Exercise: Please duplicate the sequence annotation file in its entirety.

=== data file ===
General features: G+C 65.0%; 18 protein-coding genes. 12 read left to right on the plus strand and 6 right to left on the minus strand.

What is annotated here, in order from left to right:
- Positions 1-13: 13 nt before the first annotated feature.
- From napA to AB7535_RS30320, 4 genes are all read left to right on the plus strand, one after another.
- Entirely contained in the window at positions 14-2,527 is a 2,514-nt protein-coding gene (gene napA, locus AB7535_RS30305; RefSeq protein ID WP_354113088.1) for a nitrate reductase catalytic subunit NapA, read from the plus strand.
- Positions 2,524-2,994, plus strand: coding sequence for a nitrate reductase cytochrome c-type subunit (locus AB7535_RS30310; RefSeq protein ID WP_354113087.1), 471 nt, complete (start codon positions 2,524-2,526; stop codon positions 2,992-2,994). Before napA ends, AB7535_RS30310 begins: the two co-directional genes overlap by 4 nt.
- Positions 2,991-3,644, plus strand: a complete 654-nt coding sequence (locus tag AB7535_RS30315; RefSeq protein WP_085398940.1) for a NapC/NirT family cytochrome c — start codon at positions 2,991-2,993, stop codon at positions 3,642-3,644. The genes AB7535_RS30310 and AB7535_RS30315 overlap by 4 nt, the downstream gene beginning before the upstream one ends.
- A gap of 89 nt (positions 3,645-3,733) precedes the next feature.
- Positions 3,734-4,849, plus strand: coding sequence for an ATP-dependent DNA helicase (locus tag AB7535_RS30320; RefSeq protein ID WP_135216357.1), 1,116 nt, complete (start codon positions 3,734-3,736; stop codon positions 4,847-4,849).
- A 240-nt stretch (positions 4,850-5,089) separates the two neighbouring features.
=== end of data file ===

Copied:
General features: G+C 65.0%; 18 protein-coding genes. 12 read left to right on the plus strand and 6 right to left on the minus strand.

What is annotated here, in order from left to right:
- Positions 1-13: 13 nt before the first annotated feature.
- From napA to AB7535_RS30320, 4 genes are all read left to right on the plus strand, one after another.
- Entirely contained in the window at positions 14-2,527 is a 2,514-nt protein-coding gene (gene napA, locus AB7535_RS30305; RefSeq protein ID WP_354113088.1) for a nitrate reductase catalytic subunit NapA, read from the plus strand.
- Positions 2,524-2,994, plus strand: coding sequence for a nitrate reductase cytochrome c-type subunit (locus AB7535_RS30310; RefSeq protein ID WP_354113087.1), 471 nt, complete (start codon positions 2,524-2,526; stop codon positions 2,992-2,994). Before napA ends, AB7535_RS30310 begins: the two co-directional genes overlap by 4 nt.
- Positions 2,991-3,644, plus strand: a complete 654-nt coding sequence (locus tag AB7535_RS30315; RefSeq protein WP_085398940.1) for a NapC/NirT family cytochrome c — start codon at positions 2,991-2,993, stop codon at positions 3,642-3,644. The genes AB7535_RS30310 and AB7535_RS30315 overlap by 4 nt, the downstream gene beginning before the upstream one ends.
- A gap of 89 nt (positions 3,645-3,733) precedes the next feature.
- Positions 3,734-4,849, plus strand: coding sequence for an ATP-dependent DNA helicase (locus tag AB7535_RS30320; RefSeq protein ID WP_135216357.1), 1,116 nt, complete (start codon positions 3,734-3,736; stop codon positions 4,847-4,849).
- A 240-nt stretch (positions 4,850-5,089) separates the two neighbouring features.